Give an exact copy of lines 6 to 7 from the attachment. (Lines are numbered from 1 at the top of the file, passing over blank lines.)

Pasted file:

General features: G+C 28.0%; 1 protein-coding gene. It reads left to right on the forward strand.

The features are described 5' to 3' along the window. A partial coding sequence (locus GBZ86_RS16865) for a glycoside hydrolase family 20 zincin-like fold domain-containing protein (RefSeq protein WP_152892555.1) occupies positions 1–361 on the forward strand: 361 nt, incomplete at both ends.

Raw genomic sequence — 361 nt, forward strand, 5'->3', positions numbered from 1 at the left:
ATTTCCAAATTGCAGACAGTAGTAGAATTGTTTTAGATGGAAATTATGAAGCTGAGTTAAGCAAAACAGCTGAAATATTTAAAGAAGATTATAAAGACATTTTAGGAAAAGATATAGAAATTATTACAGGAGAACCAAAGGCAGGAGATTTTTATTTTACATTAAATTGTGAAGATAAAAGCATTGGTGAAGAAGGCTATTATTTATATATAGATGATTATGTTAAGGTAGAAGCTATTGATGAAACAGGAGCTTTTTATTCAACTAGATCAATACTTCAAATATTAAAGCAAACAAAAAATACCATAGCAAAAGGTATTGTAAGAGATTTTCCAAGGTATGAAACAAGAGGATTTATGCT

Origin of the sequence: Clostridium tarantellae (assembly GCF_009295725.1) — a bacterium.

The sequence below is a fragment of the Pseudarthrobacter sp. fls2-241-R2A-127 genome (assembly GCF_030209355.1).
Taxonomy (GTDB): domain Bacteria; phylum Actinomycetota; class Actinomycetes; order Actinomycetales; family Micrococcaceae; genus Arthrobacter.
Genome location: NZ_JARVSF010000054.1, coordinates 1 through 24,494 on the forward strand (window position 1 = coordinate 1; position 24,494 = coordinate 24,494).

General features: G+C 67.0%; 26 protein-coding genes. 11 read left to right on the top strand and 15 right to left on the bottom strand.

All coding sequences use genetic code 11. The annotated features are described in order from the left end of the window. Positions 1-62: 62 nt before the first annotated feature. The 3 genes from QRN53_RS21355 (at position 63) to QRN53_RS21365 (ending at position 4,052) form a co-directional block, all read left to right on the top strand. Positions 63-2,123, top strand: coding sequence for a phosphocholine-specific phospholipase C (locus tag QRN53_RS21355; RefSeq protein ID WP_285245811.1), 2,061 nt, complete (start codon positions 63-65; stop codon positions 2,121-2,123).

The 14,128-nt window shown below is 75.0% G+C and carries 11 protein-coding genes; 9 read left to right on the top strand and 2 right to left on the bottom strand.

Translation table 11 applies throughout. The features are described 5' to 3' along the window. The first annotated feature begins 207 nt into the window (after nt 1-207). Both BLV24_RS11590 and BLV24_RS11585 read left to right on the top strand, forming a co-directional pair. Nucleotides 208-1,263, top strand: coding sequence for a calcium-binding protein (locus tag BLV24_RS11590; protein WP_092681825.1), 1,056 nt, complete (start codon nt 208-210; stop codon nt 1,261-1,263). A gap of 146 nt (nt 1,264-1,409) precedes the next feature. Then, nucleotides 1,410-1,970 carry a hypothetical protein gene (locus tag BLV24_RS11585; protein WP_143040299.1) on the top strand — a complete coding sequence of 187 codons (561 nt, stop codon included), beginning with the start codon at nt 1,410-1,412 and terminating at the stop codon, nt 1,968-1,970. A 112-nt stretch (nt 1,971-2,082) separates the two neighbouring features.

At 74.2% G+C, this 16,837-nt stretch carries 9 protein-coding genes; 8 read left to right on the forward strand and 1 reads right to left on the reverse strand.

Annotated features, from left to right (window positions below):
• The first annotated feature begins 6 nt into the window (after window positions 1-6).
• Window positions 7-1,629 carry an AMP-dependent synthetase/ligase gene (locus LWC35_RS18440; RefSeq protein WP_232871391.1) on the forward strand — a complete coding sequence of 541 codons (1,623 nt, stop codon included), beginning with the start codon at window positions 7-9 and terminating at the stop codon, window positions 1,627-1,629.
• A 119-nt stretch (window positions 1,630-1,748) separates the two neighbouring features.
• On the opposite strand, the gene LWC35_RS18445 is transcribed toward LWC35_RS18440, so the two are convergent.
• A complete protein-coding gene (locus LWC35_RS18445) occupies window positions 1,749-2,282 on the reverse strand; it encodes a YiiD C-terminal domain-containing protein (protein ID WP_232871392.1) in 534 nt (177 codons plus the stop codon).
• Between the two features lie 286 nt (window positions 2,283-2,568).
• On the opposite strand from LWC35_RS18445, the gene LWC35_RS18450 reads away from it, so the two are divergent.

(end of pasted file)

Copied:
The sequence below is a fragment of the Pseudarthrobacter sp. fls2-241-R2A-127 genome (assembly GCF_030209355.1).
Taxonomy (GTDB): domain Bacteria; phylum Actinomycetota; class Actinomycetes; order Actinomycetales; family Micrococcaceae; genus Arthrobacter.